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Microsoft Management Summit Keynote highlights

Vegas is unseasonably cold (it even rained today!), but the conference is hot with lots of topics to cover and people to talk to. We attempted a liveblog of the keynote, but when the Mandalay Bay hotel lost Internet access, things were a little dicey. That didn't stop Brad Anderson, corporate vice president of program management in Microsoft's Windows Server and System Center Group, from kicking off the Microsoft Management Summit 2013 conference, and he had a lot of great things to talk about. While we won't get into depth on any of the topics, we'll give some of the highlights.

The theme for the keynote was Cloud Optimize Your Business, and there were four transformational trends: Cloud Computing, Consumerization of IT, New Social and App Patterns, and Data Explosions.

Microsoft's vision for the Cloud-based OS (not to be confused with Chrome) is to provide a consistent platform for applications, virtualization, management, and data across all of the clouds you want to use, and they hope you choose Azure. The concept is to have a datacenter without boundaries. Windows Server 2012 is the foundation that Azure runs on, and it ties together with on-premise versions of Windows, giving a consistent management plane for the public and private cloud (also known as the hybrid cloud). Anderson also made a somewhat controversial statement: "Windows Server 2012 is the best OS ever released." Linux supporters may want to disagree with that statement.

Anderson also talked about a recent acquisition, StorSimple, to which he claimed it was the "most amazing acquisition we ever did." The technology allows an administrator to combine both local and cloud-based storage in a single pool, all transparent to the end user. Simply put, the tool can push seldom-used data blocks out to the Azure, while keeping the frequently used blocks on a local file share. This can be used not only to extend storage, but also for backups, giving up to an 80% reduction in up-front storage costs.

Microsoft is also looking to transform networking, as it's been a block for the agility that organizations require. The idea is to be able to share infrastructure not only across racks, but also between datacenters and even multiple clouds. Anderson announced that Microsoft joined the OpenDayLight project as a founding Platinum member.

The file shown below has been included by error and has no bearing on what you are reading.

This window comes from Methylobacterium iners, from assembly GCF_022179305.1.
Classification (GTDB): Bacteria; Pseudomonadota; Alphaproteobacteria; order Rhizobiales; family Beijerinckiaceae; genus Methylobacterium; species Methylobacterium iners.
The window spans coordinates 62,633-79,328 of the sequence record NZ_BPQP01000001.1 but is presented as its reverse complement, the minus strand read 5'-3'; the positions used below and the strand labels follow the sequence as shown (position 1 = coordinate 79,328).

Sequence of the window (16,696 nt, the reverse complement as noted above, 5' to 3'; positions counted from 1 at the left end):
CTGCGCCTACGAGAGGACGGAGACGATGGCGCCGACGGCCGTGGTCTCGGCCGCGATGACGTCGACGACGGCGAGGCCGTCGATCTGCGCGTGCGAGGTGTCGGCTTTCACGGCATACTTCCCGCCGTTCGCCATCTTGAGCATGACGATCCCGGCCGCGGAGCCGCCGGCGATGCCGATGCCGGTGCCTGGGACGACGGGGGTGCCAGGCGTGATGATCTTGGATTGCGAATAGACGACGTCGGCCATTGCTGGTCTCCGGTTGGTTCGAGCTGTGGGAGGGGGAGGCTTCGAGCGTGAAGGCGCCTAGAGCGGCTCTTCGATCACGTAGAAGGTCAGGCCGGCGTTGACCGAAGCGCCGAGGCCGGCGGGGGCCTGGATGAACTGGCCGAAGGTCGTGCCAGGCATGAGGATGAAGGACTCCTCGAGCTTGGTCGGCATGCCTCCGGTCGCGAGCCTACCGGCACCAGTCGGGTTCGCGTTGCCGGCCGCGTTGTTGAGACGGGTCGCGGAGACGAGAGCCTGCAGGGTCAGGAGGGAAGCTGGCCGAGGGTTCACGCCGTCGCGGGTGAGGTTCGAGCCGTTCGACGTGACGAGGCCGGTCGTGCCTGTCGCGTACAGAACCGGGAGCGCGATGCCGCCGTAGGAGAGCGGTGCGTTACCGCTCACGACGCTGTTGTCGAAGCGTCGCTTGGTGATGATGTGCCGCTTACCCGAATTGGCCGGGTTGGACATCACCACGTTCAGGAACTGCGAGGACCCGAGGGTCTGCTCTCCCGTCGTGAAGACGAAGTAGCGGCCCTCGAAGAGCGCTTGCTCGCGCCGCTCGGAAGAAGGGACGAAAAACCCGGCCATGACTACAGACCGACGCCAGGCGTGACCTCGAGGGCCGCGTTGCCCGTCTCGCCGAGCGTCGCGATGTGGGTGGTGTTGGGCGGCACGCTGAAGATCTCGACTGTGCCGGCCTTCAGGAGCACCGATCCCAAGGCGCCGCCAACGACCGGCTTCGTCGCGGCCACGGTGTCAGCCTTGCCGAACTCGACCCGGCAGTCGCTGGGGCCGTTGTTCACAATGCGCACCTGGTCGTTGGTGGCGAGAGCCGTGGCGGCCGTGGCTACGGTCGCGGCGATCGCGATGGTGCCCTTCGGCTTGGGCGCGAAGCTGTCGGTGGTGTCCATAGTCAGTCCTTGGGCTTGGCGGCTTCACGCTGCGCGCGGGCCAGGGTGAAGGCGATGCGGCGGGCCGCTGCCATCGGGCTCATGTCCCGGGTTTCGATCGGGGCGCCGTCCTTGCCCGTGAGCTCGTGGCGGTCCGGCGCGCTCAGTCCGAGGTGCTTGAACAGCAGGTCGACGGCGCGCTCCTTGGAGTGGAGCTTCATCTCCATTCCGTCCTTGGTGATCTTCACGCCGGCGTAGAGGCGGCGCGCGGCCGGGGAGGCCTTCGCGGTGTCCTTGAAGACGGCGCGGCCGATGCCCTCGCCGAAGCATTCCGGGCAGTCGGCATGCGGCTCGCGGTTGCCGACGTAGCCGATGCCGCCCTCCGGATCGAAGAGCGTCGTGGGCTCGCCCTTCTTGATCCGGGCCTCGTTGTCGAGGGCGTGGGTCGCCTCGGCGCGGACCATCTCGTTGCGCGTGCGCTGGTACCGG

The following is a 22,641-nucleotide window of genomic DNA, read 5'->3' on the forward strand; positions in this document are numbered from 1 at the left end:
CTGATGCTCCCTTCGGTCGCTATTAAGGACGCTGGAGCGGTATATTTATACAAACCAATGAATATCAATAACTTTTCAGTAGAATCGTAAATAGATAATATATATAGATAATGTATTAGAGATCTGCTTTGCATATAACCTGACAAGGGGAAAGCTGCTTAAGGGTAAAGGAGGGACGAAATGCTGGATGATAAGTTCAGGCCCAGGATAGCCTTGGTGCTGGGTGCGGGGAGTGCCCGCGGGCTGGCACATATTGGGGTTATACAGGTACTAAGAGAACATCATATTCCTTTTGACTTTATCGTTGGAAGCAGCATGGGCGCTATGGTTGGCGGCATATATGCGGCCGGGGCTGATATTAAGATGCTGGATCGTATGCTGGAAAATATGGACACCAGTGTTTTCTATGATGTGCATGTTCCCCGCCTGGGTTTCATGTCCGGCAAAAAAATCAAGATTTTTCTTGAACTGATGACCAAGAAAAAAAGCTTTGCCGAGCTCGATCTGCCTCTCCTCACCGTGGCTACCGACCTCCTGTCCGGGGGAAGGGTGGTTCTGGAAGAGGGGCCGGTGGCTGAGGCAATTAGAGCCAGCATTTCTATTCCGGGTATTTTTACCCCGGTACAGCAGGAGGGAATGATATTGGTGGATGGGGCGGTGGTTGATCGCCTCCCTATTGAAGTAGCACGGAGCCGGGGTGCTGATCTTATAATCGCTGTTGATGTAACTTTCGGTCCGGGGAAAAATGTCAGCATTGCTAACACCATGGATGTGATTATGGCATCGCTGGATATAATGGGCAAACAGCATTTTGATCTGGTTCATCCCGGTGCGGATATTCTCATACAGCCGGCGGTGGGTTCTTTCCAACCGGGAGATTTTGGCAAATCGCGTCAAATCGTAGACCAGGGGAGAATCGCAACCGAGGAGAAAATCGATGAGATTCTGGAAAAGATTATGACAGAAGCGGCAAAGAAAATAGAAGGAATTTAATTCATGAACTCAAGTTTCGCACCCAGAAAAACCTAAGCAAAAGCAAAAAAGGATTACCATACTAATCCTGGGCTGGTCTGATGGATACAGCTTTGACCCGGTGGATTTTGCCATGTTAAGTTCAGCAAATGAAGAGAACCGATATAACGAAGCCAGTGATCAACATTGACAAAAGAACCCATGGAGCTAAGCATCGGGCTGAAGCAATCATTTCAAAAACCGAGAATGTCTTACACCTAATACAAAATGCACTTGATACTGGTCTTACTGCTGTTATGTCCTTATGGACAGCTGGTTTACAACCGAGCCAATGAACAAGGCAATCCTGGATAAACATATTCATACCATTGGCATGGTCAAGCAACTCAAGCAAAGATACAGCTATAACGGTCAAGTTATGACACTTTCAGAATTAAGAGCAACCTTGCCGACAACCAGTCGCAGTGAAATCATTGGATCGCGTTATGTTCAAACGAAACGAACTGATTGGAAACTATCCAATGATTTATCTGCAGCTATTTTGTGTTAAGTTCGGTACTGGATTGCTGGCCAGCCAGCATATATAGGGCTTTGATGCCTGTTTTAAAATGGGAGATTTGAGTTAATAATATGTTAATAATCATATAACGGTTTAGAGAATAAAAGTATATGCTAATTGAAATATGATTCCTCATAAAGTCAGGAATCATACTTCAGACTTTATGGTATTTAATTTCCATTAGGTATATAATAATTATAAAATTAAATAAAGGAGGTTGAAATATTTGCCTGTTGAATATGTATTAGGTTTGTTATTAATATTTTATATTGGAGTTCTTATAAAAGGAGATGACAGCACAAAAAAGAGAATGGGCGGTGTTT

There was also an interesting concept around securing the data itself as opposed to protecting the corporate perimeter. Without "Data Loss Protection" (DLP) tools, there's nothing stopping a user from copying data to a USB thumb drive. With Intune, you can set policies based on the user, device, and location. This gives administrators the ability to provide a consistent view across devices - think "Bring Your Own Device" (BYOD) - by publishing applications to individual devices. Anderson also showed a demo where a PowerPoint presentation was protected based on the word "performance" that was inside the document. While on the local network, access was immediate. When trying to view the document on a different device, the data was not available, instead prompting the user to authenticate with their Active Directory credentials. This initially made us believe that Microsoft was going "always on" for Office as well, but it doesn't sound as scary as with the Xbox 360 rumors since you need access to AD to do many other things as well.

Overall there's a lot of information here and we'll bring you the latest from Microsoft's conference as the week continues.

Some random, interesting facts from the keynote:

  • Hyper-V can scale up to 8,000 virtual machines in a 64 node cluster (double that of VMware)
  • 1/3 of all Dominos orders come through online sales; that number is over 50% in places like Australia and the UK
  • Dominos sells 11 million pizzas on Superbowl Sunday; that equates to 5,000 football fields worth of pizza
  • Dominos was able to get 28% faster hard drive writes, 36% faster memory reads, and a 99% reduction in helpdesk calls
  • Windows Azure has done over 200 billion authentications; that equates to 9,000 authentications every second
  • Microsoft makes 50,000 changes a day inside of Azure
  • Most companies double their storage needs every 2-4 years; Azure doubles storage every 6-9 months
  • We generate more data than is housed in the Library of Congress Web Archive each and every day
  • Dominos supports 15,000 virtual machines with only two sysadmins
  • HP built the "HP Aquarium" for the conference; over 50,000 VMs will be provisioned for the conference alone
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